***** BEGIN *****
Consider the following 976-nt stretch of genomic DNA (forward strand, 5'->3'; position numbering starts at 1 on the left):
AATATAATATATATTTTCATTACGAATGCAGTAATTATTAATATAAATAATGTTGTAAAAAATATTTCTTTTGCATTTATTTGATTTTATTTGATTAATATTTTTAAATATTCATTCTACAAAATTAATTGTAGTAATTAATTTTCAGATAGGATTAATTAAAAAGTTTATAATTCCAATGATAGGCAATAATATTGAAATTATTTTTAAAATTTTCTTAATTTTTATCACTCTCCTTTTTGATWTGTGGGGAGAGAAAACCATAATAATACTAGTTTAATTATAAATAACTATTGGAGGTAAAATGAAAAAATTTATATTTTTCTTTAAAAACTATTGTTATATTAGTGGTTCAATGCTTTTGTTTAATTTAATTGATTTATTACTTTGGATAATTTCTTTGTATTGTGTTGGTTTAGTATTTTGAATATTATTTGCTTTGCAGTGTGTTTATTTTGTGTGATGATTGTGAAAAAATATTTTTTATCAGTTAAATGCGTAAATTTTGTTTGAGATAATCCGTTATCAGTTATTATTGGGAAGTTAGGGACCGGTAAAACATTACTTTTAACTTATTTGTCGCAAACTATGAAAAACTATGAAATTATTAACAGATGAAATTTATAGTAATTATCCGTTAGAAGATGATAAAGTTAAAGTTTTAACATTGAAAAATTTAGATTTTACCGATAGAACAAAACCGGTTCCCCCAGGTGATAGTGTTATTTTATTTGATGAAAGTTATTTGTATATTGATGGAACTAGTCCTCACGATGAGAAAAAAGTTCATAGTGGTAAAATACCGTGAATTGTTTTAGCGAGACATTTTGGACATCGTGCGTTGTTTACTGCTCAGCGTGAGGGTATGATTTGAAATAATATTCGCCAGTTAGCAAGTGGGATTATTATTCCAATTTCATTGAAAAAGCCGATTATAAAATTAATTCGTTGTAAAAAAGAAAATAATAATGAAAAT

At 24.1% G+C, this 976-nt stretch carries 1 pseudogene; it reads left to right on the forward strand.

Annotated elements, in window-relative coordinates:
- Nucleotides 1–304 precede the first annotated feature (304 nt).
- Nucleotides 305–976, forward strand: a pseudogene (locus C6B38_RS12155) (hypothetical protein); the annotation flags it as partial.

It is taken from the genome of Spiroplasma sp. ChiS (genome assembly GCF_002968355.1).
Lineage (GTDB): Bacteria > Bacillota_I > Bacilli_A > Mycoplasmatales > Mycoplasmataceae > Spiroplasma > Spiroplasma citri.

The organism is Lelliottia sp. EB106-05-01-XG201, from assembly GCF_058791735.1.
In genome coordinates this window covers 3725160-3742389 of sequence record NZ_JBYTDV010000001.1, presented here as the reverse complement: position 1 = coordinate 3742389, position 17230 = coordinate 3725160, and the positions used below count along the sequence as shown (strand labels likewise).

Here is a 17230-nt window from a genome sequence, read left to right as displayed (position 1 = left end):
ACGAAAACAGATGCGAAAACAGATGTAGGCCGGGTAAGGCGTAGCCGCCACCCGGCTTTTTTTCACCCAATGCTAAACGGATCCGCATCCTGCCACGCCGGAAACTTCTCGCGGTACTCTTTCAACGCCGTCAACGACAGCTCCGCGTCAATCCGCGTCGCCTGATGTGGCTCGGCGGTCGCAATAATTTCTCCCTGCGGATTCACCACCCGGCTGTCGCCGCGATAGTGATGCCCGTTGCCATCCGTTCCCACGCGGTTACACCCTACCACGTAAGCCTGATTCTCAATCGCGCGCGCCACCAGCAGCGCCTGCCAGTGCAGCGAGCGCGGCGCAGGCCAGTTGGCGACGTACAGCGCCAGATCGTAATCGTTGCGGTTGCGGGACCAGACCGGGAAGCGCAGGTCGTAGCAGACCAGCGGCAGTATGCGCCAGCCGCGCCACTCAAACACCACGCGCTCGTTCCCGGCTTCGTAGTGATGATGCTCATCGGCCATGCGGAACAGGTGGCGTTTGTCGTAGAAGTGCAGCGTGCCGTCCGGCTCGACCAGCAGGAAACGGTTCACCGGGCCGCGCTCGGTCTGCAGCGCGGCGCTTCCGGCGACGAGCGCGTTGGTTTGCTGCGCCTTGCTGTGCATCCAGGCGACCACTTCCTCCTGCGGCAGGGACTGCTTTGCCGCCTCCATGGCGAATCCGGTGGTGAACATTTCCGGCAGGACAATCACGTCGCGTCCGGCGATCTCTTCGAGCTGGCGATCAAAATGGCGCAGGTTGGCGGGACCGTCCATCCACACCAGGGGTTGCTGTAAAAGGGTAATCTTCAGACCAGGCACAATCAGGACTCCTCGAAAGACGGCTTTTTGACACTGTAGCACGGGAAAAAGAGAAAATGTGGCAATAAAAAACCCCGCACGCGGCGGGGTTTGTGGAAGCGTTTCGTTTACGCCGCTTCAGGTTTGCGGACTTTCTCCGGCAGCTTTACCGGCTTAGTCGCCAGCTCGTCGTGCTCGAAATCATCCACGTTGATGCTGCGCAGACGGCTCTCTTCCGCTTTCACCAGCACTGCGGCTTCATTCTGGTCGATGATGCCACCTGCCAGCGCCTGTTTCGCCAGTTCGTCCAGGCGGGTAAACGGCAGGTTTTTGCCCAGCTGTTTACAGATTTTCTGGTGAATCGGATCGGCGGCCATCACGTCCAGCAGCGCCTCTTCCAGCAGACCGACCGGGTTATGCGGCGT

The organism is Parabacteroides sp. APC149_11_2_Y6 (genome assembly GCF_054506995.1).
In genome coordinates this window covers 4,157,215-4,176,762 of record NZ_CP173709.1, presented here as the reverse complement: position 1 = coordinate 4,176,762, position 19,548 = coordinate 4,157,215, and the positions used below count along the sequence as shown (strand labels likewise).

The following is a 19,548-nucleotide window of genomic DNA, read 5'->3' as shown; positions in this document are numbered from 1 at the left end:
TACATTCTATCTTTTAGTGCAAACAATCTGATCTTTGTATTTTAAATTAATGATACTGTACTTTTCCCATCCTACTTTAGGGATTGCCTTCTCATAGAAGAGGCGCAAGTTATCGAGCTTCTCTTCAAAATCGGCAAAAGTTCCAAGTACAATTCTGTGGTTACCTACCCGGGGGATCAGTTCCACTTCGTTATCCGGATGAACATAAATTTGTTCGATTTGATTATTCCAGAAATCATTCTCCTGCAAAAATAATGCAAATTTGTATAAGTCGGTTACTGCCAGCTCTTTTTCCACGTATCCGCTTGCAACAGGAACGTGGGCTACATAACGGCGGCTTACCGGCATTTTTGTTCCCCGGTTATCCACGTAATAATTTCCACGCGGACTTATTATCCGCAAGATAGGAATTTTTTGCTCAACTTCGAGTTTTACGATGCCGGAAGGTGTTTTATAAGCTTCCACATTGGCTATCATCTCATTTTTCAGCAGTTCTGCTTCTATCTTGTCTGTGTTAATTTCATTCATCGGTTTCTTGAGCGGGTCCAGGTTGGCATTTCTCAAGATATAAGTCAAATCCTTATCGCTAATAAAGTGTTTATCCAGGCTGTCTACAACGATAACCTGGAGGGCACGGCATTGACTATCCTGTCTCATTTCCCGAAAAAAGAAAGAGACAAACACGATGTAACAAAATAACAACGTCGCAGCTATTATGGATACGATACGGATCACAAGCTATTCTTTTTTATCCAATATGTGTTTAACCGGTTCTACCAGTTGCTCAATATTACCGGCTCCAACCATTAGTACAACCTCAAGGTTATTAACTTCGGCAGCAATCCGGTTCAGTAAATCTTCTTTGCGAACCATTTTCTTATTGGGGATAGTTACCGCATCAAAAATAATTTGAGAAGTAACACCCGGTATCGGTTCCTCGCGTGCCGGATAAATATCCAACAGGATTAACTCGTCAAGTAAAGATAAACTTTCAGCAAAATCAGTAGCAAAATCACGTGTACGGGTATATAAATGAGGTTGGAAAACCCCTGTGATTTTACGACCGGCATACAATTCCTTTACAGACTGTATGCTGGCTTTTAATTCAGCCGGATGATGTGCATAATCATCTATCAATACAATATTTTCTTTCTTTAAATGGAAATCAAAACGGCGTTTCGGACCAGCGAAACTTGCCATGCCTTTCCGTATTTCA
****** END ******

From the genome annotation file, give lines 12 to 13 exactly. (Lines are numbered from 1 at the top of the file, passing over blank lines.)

ACGAAAACAGATGCGAAAACAGATGTAGGCCGGGTAAGGCGTAGCCGCCACCCGGCTTTTTTTCACCCAATGCTAAACGGATCCGCATCCTGCCACGCCGGAAACTTCTCGCGGTACTCTTTCAACGCCGTCAACGACAGCTCCGCGTCAATCCGCGTCGCCTGATGTGGCTCGGCGGTCGCAATAATTTCTCCCTGCGGATTCACCACCCGGCTGTCGCCGCGATAGTGATGCCCGTTGCCATCCGTTCCCACGCGGTTACACCCTACCACGTAAGCCTGATTCTCAATCGCGCGCGCCACCAGCAGCGCCTGCCAGTGCAGCGAGCGCGGCGCAGGCCAGTTGGCGACGTACAGCGCCAGATCGTAATCGTTGCGGTTGCGGGACCAGACCGGGAAGCGCAGGTCGTAGCAGACCAGCGGCAGTATGCGCCAGCCGCGCCACTCAAACACCACGCGCTCGTTCCCGGCTTCGTAGTGATGATGCTCATCGGCCATGCGGAACAGGTGGCGTTTGTCGTAGAAGTGCAGCGTGCCGTCCGGCTCGACCAGCAGGAAACGGTTCACCGGGCCGCGCTCGGTCTGCAGCGCGGCGCTTCCGGCGACGAGCGCGTTGGTTTGCTGCGCCTTGCTGTGCATCCAGGCGACCACTTCCTCCTGCGGCAGGGACTGCTTTGCCGCCTCCATGGCGAATCCGGTGGTGAACATTTCCGGCAGGACAATCACGTCGCGTCCGGCGATCTCTTCGAGCTGGCGATCAAAATGGCGCAGGTTGGCGGGACCGTCCATCCACACCAGGGGTTGCTGTAAAAGGGTAATCTTCAGACCAGGCACAATCAGGACTCCTCGAAAGACGGCTTTTTGACACTGTAGCACGGGAAAAAGAGAAAATGTGGCAATAAAAAACCCCGCACGCGGCGGGGTTTGTGGAAGCGTTTCGTTTACGCCGCTTCAGGTTTGCGGACTTTCTCCGGCAGCTTTACCGGCTTAGTCGCCAGCTCGTCGTGCTCGAAATCATCCACGTTGATGCTGCGCAGACGGCTCTCTTCCGCTTTCACCAGCACTGCGGCTTCATTCTGGTCGATGATGCCACCTGCCAGCGCCTGTTTCGCCAGTTCGTCCAGGCGGGTAAACGGCAGGTTTTTGCCCAGCTGTTTACAGATTTTCTGGTGAATCGGATCGGCGGCCATCACGTCCAGCAGCGCCTCTTCCAGCAGACCGACCGGGTTATGCGGCGT

The organism is Parabacteroides sp. APC149_11_2_Y6 (genome assembly GCF_054506995.1).